Key legislation - Equality Act 2010

The Equality Act 2010 brings together, harmonises and in some respects extends the current equality law. It aims to make it more consistent, clearer and easier to follow in order to make society fairer.

Government Equalities Office 2010

Equalities legislation has replaced anti-discrimination legislation. This area of law is constantly evolving as society recognises new areas of inequality, and over the last 30 years a number of laws have been passed in response to changing public perceptions and the development of human rights law.

Anti-discriminatory practice is fundamental to the ethical basis of care provision and critical to the protection of people's dignity. The Equality Act protects those receiving care and the workers that provide it from being treated unfairly because of any characteristics that are protected under the legislation. The ‘protected characteristics’ are:

(Government Equalities Office 2010)

Direct discrimination occurs when someone is treated less favourably than someone else in similar circumstances on the grounds of a protected characteristic. Indirect discrimination occurs when a condition or requirement is applied equally to everyone but some are unable to comply because of a protected characteristic. This would be unlawful unless the condition or requirement is objectively justifiable.

The Equality Act replaces previous anti-discrimination legislation and regulations including:

Regulations that prohibit discrimination in employment:

Age discrimination

People in employment are already protected against age discrimination. A ban on age discrimination in the provision of services and public functions for adults is included in the Equalities Act and was implemented from October 2012.

There are no specific exceptions to the ban on age discrimination for health or social care services. This means that any age-based practices by the NHS and social care organisations would need to be objectively justified, if challenged.

Home Office guidance


Carers provide care for a relative, friend or neighbour in need of support on an unpaid basis. The law protects carers from discrimination through association with the person they care for. Carers are protected from discrimination at work. They have the right to request flexible working so that they can manage their caring responsibilities. They have the right to time off in emergencies or to deal with unforeseen matters, however there is no right to be paid for this time. Carers are also protected when they receive goods, services and facilities. It is unlawful for those providing services, such as shops or transport, to treat someone less favourably because of their association with a person with a ‘protected characteristic’.

There are legal responsibilities to carers and some of these are contained in the following Acts:

There may be circumstances in which responsibilities to carers appear to conflict with the human rights of the cared-for person. If a person lacks the capacity to make a decision or to consent to care and treatment, then the provider of health or social care services must act in the best interests of that person.

A professional making a best interests decision must consult relatives or friends interested in the person’s welfare, and take account of their views. If there is a conflict among the views of relatives or friends – or between them and involved professionals – about what would be in the best interests of the person, this must be resolved. The best practice is to seek independent advocacy and separate practitioners for both parties. Mediation or family group conferences may be helpful in resolving the conflict.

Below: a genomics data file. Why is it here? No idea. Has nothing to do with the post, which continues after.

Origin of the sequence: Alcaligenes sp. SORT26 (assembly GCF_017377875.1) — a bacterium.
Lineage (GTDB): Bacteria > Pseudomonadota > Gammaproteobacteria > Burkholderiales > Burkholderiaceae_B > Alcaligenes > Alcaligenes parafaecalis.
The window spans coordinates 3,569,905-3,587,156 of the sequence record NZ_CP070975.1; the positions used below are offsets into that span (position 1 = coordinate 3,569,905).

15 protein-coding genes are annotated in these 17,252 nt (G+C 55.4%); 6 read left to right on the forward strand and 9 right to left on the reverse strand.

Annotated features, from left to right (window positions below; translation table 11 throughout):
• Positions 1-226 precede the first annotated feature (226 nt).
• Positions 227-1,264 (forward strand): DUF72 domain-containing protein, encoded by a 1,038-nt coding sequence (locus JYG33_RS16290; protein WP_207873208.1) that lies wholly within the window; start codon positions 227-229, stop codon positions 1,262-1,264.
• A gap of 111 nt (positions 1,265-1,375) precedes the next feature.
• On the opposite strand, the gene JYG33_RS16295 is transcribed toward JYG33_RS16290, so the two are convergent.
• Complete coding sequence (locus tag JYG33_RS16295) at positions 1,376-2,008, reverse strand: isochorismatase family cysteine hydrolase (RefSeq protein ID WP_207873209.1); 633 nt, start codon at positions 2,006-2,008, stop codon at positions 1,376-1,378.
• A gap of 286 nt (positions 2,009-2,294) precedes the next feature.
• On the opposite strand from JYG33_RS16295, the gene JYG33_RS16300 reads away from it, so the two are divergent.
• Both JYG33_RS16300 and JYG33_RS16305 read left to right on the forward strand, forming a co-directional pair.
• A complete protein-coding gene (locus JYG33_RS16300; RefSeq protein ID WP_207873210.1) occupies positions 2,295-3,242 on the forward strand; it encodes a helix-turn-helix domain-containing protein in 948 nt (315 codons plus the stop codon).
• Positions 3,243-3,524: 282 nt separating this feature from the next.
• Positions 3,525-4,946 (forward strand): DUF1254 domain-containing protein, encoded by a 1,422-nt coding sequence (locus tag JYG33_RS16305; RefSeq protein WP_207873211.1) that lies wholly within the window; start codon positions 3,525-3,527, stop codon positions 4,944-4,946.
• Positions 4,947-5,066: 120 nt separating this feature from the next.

Public sector Equality Duty

The Equality Act places an Equality Duty on public bodies; it came into force on 5 April 2011. The Equality Duty intends to ensure that public bodies are proactive in eliminating unlawful discrimination, advancing equality of opportunity and fostering good relations. They must consider equality issues in everything they do with regard to the protected characteristics.

This is very relevant to dignity in care as it means the local authority has a duty to consider the diverse needs of the individuals they serve, minimising disadvantage and ensuring the inclusion of under-represented groups. It must ensure that those organisations carrying out duties on its behalf also comply with this duty. Service providers must comply with equalities law and the commissioning authority must ensure providers are able to meet the requirements of the law.


The legal mechanisms for enforcing equalities law

The Equality Act applies to all those providing goods, services and facilities in Great Britain. An individual claiming discrimination can go to the employment tribunal or county court. The judge would decide whether discrimination has occurred. The Equality and Human Rights Commission has some enforcement powers in certain situations under Equality Act. The Equality and Human Rights Commission (EHRC) is a non-departmental public body which oversees equality and human rights law and practice. It has the ability to investigate public bodies and go to judicial review if necessary.

Discrimination in employment can be taken to an employment tribunal. The time limit for starting the case is normally three months from the event or from when the person’s employment ended.

If the discrimination takes place outside the employment field, for instance in connection with the provision of care services, the case can be brought to the county court. Proceedings have to be started within six months of the last act complained of, or eight months in the case of discrimination in education. The court can order damages to be paid, including compensation for distress to feelings. It can also order an injunction requiring the discriminator to do something or stop doing certain acts.